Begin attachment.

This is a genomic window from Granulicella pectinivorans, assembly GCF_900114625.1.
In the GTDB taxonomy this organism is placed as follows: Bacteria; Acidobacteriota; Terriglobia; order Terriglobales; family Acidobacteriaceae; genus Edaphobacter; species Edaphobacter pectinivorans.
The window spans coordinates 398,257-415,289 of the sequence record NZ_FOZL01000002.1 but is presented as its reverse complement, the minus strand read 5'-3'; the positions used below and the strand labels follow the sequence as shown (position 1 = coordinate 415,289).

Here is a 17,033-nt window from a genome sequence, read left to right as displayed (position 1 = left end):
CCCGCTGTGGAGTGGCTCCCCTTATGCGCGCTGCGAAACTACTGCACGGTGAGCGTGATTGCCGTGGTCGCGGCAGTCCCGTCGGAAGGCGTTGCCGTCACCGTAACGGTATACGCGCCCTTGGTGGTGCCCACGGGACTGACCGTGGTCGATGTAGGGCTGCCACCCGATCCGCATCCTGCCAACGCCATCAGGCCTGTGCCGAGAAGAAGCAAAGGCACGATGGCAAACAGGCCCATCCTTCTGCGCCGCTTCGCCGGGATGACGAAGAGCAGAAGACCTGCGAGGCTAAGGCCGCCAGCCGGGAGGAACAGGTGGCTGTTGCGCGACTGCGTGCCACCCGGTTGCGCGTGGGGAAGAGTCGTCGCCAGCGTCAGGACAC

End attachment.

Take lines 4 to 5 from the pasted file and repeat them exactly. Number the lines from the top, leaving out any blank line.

Here is a 17,033-nt window from a genome sequence, read left to right as displayed (position 1 = left end):
CCCGCTGTGGAGTGGCTCCCCTTATGCGCGCTGCGAAACTACTGCACGGTGAGCGTGATTGCCGTGGTCGCGGCAGTCCCGTCGGAAGGCGTTGCCGTCACCGTAACGGTATACGCGCCCTTGGTGGTGCCCACGGGACTGACCGTGGTCGATGTAGGGCTGCCACCCGATCCGCATCCTGCCAACGCCATCAGGCCTGTGCCGAGAAGAAGCAAAGGCACGATGGCAAACAGGCCCATCCTTCTGCGCCGCTTCGCCGGGATGACGAAGAGCAGAAGACCTGCGAGGCTAAGGCCGCCAGCCGGGAGGAACAGGTGGCTGTTGCGCGACTGCGTGCCACCCGGTTGCGCGTGGGGAAGAGTCGTCGCCAGCGTCAGGACAC